It was a beautiful, bluebird day when I drove up to Staunton State Park on August 27th. The air was crisp and cool, atypical given the hot summer weeks we had been experiencing this year. Distinctive, too, were the reasons for my park visit. I was there to discover an inspiring program, the first of its kind in Colorado when it was founded in 2017. Colorado Parks and Wildlife’s Track-Chair Program, run by more than 80 dedicated volunteers and completely funded by donations raised by the Friends of Staunton State Park, provides opportunities for people with disabilities to live life outside and to share outdoor experiences with friends and family.

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Field Notes of A Rookie Sportsperson: Walleye Fishing

Natalie shore fishing at  Lake Pueblo State Park.
Shore fishing with Natalie at Lake Pueblo State Park. Photo by © Travis Duncan/CPW.

Back in May, my daughter, Natalie, and I experienced our first hunt together and came away with great father-daughter memories, even if we didn’t bag a turkey as we hoped.

In July, Natalie and I went on our first real fishing trip together. Oh, we tried fishing before, but I was clueless about catching fish. This trip we knew what we were doing because we’d been taught by Colorado Parks and Wildlife experts on how to bait, cast and land fish. And CPW officers even accompanied us and coached us as we fished.

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2019 Colorado Outdoors Fishing Guide

2019 Fishing Guide cover

The 2019 Colorado Outdoors Fishing Guide is now available

Anglers can fish for rainbow trout in a cool Rocky Mountain stream or troll for walleye on a sunny plains reservoir. With more than 6,000 miles of rivers and some 1,300 lakes and reservoirs, Colorado is an angler’s paradise. This year’s guide features interesting and informative articles geared toward helping you make the most of your time on the water. The 2019 issue includes articles on bass-fishing rigs, perch hot spots, and backcountry adventure for brookies and cutts. From rivers to reservoirs and graylings to tigers, you’ll find all the tips and tricks you need to make the most of your Colorado fishing season.

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Rare Hayden Creek Cutthroat Trout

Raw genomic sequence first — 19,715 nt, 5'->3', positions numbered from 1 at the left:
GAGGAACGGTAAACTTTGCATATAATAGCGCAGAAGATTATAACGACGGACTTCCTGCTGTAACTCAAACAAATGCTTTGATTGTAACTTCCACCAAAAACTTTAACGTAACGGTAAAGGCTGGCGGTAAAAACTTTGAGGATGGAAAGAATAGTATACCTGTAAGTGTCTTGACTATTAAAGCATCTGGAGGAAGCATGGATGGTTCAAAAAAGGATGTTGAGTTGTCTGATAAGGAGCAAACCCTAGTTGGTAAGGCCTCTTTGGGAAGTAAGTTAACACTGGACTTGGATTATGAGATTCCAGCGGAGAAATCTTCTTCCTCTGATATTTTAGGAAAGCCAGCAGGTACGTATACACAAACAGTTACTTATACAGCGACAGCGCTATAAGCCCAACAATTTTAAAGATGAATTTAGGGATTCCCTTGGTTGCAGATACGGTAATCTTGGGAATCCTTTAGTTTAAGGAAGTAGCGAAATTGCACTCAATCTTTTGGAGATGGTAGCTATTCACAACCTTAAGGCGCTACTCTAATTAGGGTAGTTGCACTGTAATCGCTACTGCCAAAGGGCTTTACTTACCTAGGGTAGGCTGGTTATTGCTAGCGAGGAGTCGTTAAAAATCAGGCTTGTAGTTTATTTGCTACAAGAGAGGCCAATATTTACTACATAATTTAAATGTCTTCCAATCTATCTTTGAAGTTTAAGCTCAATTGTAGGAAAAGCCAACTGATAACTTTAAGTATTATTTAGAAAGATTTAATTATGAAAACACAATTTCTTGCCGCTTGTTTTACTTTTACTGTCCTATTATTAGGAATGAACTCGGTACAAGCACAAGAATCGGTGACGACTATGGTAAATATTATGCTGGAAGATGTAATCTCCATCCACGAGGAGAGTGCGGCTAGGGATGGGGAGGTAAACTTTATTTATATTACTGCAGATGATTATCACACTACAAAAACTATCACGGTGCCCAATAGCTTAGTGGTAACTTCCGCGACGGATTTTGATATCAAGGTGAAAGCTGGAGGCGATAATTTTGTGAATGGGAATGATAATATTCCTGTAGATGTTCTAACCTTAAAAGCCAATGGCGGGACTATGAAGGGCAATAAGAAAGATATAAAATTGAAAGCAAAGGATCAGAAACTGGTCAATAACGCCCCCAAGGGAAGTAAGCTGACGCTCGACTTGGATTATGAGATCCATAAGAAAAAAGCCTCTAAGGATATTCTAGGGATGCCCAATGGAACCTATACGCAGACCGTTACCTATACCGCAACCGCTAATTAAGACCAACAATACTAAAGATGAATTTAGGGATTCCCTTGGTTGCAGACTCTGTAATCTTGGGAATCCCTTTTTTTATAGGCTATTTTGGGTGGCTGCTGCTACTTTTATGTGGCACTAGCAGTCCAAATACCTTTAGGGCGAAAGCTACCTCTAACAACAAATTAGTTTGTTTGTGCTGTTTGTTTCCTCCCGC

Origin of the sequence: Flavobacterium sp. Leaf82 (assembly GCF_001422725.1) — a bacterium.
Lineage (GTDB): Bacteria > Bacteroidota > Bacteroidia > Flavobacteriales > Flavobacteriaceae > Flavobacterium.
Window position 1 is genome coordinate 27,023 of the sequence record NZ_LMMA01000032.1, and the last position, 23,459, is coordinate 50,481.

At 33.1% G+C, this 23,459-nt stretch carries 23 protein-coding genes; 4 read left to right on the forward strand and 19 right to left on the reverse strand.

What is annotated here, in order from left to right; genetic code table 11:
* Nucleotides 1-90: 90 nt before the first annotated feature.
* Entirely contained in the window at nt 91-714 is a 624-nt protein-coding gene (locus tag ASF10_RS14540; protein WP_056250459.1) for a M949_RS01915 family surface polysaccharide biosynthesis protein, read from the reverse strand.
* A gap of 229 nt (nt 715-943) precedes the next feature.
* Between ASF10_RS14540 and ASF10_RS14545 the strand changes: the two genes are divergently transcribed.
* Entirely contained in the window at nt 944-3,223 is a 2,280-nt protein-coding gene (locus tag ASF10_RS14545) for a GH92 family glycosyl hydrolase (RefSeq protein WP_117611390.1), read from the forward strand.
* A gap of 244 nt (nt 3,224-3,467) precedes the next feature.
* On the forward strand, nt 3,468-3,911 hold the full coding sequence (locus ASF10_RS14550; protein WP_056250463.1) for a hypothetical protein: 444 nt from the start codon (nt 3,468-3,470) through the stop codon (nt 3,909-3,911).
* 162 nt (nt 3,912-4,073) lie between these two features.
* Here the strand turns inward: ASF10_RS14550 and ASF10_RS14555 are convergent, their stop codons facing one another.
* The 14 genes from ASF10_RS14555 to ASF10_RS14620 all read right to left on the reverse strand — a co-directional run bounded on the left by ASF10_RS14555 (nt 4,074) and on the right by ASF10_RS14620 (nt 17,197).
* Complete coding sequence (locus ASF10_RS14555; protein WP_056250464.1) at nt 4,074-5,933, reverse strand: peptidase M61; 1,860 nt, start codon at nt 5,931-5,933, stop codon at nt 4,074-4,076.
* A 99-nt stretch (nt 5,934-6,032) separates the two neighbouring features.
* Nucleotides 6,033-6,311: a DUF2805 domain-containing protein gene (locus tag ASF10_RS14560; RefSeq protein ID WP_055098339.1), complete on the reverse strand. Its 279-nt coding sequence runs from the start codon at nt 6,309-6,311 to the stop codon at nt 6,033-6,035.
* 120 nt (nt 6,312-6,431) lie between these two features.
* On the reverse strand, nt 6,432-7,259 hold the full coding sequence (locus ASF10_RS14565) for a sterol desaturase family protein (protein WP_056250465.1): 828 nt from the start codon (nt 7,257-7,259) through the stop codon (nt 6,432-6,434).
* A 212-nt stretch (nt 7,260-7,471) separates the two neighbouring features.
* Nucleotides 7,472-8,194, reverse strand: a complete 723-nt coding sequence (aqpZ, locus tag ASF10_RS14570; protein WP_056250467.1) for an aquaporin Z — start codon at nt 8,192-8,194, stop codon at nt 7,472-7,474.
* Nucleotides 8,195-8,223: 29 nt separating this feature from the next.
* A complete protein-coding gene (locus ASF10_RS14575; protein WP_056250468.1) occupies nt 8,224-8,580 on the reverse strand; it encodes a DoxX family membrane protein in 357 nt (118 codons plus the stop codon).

Justin Krall sits on his mule Speedy
Justin Krall, a District Wildlife Manager for Colorado Parks and Wildlife based in Westcliffe, sits on his mule Speedy as Jenny follows carrying saddle tanks with about 2,000 rare Hayden Creek cutthroat trout.

With his sidearm sticking out from under leather chaps, Justin Krall swung up into the saddle of his mule, Speedy, and gently nudged it up the Cottonwood Creek trail as he tugged the reins of his other mule, Jenny, following behind.

On Jenny’s back were two large saddle tanks packed with about 2,000 rare Hayden Creek cutthroat trout and pressurized steel canisters pumping oxygen into the water. Krall, a District Wildlife Manager for Colorado Parks and Wildlife (CPW), was helping the agency’s aquatic biologists move the fish about six miles up the steep trail to the upper reaches of the creek.

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101 Places (and Ways) to Take a Kid Fishing

Getting started is often the toughest part – learning to walk as a baby, learning to ride a bike, driving a car, and yes, even learning to fish. Beginners may think they’ll just go to a sporting goods store or a bait and tackle shop, pick up a fishing rod, and head out to a local pond or stream. But when they get to the store, they are faced with aisles filled with rods, reels, hooks, sinkers, bait and lures in every imaginable shape and color. So many choices can make it seem easier to walk away than face the nearly limitless choices. Sound familiar? If this has happened to you, or you haven’t yet made it to the store for fear that this would be your experience, don’t worry! We are ready to help you get started.